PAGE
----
With the UK’s interest rates still so low and Brexit having caused such uncertainty, the value of the pound has fallen consistently. Mr Smith estimated that sterling appears to have settled around 10% below its pre-EU referendum levels; a well-regarded Brexit deal might provide a fillip, but no-deal would cause further declines Mr Smith said.

 

One important effect of sterling’s weakness has been to push inflation higher, to around 2.5% today compared to zero three years ago. Meanwhile, wage inflation has remained static – while earnings have risen by around 0.2% in real terms this year, they remain 6% below pre-financial crisis levels. The squeeze on household incomes has been a major factor in the travails of high-street retailers and casual dining chains, Mr Smith explained.

 

More positively, the employment market is remarkably strong, with joblessness at its lowest level since 1974 and employment at close to an all-time high. The sheer number of people in work and earning an income has provided some support to the economy Mr Smith said, though the UK’s productivity problem – the country is roughly 20% below where it might have been expected to be before the financial crisis – undermines the effect.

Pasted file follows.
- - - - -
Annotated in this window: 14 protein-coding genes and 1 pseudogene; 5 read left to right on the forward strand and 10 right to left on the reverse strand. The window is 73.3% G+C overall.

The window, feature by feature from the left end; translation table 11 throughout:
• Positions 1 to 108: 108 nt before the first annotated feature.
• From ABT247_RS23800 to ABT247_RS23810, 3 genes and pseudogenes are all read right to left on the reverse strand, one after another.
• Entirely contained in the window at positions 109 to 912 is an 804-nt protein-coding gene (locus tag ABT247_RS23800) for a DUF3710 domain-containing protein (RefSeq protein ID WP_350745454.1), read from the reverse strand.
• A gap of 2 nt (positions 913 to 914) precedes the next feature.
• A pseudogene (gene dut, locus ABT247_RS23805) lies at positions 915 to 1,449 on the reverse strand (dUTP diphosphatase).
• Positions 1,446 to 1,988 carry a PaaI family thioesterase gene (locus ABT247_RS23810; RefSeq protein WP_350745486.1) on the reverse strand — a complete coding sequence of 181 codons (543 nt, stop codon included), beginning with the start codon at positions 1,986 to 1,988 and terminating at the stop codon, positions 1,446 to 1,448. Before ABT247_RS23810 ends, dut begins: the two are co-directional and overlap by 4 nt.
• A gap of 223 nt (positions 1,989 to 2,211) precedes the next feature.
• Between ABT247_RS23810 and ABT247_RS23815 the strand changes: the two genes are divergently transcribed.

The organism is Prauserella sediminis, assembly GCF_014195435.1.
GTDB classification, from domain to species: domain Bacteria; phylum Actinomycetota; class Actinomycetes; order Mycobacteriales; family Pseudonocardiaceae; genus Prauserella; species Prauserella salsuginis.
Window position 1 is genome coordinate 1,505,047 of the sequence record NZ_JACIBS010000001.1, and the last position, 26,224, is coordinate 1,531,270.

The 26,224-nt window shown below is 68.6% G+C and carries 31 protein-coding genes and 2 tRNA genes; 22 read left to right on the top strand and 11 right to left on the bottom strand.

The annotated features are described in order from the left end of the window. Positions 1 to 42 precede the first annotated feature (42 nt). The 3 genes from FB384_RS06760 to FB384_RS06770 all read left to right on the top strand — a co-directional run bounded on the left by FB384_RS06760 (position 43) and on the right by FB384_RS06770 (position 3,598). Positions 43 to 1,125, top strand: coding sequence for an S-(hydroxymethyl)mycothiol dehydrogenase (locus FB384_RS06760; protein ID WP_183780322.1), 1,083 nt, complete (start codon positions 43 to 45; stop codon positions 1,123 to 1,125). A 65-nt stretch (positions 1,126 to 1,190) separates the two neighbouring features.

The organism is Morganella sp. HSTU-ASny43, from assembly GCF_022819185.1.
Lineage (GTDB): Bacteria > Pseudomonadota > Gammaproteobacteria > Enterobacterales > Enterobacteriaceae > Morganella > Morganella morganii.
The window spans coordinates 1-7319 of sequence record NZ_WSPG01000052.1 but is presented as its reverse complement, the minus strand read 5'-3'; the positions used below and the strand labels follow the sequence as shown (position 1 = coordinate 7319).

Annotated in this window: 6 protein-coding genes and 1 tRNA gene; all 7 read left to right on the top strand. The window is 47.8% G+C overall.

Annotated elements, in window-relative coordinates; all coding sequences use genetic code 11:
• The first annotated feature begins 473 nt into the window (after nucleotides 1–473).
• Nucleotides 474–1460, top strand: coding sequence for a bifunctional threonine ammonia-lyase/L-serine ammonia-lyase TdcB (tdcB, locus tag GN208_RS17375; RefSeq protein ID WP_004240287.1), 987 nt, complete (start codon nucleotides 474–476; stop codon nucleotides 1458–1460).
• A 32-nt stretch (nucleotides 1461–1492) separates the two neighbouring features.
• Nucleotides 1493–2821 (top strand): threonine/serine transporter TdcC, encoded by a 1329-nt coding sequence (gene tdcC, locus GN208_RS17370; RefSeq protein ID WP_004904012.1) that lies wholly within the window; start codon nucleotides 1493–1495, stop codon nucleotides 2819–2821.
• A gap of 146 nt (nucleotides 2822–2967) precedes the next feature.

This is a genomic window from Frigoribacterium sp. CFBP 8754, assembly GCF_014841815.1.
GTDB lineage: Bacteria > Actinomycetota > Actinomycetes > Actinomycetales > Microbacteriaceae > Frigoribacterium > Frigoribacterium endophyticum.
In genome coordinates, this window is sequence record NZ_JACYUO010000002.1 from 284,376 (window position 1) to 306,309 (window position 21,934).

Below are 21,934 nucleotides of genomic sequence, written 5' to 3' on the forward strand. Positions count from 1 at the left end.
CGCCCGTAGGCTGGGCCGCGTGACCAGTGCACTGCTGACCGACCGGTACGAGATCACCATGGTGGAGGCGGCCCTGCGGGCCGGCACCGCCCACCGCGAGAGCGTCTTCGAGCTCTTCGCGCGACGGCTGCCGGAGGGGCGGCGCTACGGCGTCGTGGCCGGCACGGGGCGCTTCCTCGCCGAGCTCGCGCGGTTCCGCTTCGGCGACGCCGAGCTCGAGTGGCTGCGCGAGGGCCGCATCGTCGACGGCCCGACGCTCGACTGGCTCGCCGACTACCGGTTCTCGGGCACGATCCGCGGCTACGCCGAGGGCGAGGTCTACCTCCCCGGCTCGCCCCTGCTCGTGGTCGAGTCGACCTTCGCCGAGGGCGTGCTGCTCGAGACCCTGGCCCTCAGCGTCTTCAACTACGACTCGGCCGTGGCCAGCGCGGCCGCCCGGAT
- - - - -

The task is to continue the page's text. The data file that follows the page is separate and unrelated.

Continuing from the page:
On the public finances, Mr Smith pointed out that the UK’s budget deficit is now down to around 2%, more or less on target to hit the Government’s target of not borrowing other than to invest. But Mr Smith said his discussions with the Treasury suggested there was little complacency, with officials and ministers concerned about the outlook and determined to pursue further fiscal conservatism. With taxes politically difficult to increase, that means further pressure on spending, he predicted.

 

Against this background, businesses are likely to remain cautious, Mr Smith said, particularly until they have a clearer view of the post-Brexit landscape. While the Bank of England has suggested a Brexit deal might provide a boost, encouraging businesses to begin investing more, Mr Smith said he thought this was unlikely given that any deal is likely to be high-level rather than detailed.

 

Similarly, the drivers for consumer spending look weak. Poor real wages growth, the cooling housing market, nervousness about over-borrowing and some evidence that the employment market is now beginning to slow all represent headwinds.

 

Overall, the outlook is concerning, Mr Smith said. While the UK once expected economic growth to come in at 2.5% to 3% a year, it now seems to be stuck at around 1.5% – the sort of levels once associated with sclerotic European economies we expected to outperform. Breaking out of this cycle will be difficult, he warned.

 

Where now for interest rates?